To critics, the failure to protect investors in Washington State is Exhibit A for why state regulators should stay in the oversight mix. Indeed, the debacle goes to the heart of the escalating battle between local and national officials over who should police financial institutions.

Deborah R. Bortner, the director of securities in Washington State's department of financial institutions, was among the regulators who were thwarted in the Metropolitan case. "This is a really good study," she said, "of what happens when they take the tools out of the hands of a group of regulators that have a lot of interest in the companies that are offering securities locally -- out of the hands of a regulator that is overseeing the company closely and into an environment where the oversight is diminished greatly."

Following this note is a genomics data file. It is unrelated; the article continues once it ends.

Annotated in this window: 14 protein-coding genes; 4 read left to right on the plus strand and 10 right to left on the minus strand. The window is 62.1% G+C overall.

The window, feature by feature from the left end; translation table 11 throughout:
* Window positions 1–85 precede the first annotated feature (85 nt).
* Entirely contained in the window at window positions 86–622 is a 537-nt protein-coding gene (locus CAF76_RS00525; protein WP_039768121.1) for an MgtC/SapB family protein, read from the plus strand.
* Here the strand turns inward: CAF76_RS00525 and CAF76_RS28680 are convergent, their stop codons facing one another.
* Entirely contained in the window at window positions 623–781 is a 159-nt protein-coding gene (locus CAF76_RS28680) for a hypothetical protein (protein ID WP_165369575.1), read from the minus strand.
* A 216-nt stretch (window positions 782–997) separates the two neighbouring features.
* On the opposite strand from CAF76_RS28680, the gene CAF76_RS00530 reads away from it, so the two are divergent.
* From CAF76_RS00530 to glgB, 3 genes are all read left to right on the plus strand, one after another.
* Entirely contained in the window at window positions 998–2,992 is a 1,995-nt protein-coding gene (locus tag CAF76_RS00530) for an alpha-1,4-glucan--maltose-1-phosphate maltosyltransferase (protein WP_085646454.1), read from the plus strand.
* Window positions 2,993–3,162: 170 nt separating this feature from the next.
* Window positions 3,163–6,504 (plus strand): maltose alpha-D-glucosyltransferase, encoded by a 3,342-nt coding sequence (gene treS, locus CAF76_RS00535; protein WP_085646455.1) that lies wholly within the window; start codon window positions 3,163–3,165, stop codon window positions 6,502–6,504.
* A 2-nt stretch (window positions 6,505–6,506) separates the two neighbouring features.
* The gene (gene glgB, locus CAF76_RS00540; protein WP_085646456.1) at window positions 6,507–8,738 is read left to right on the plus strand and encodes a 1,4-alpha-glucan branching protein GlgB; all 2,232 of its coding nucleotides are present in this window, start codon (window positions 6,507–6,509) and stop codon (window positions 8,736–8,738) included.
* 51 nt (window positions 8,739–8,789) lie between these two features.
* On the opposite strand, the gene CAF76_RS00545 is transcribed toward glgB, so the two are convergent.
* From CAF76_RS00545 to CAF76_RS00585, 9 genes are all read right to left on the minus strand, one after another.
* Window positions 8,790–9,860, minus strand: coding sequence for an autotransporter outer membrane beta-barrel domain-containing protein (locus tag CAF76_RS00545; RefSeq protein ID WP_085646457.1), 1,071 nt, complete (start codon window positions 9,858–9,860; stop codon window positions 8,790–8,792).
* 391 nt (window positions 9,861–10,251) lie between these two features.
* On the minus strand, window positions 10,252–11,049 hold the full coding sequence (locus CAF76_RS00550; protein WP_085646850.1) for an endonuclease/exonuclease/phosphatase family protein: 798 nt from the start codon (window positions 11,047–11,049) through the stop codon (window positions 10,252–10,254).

Officials at the Securities and Exchange Commission acknowledge that investors were burned by Metropolitan, but deny that the case represents a regulatory lapse.

In the 70 years since the federal securities laws were written and the S.E.C. was created, there has always been some competition between national and state regulators. But the friction has increased considerably since Eliot Spitzer, the New York attorney general, began looking into conflicts of interest on Wall Street and abusive practices by mutual fund companies. The investigations by Mr. Spitzer and regulators from other states have lent credence to the view that federal regulators have recently been less vigilant than some of their state counterparts in supervising financial companies.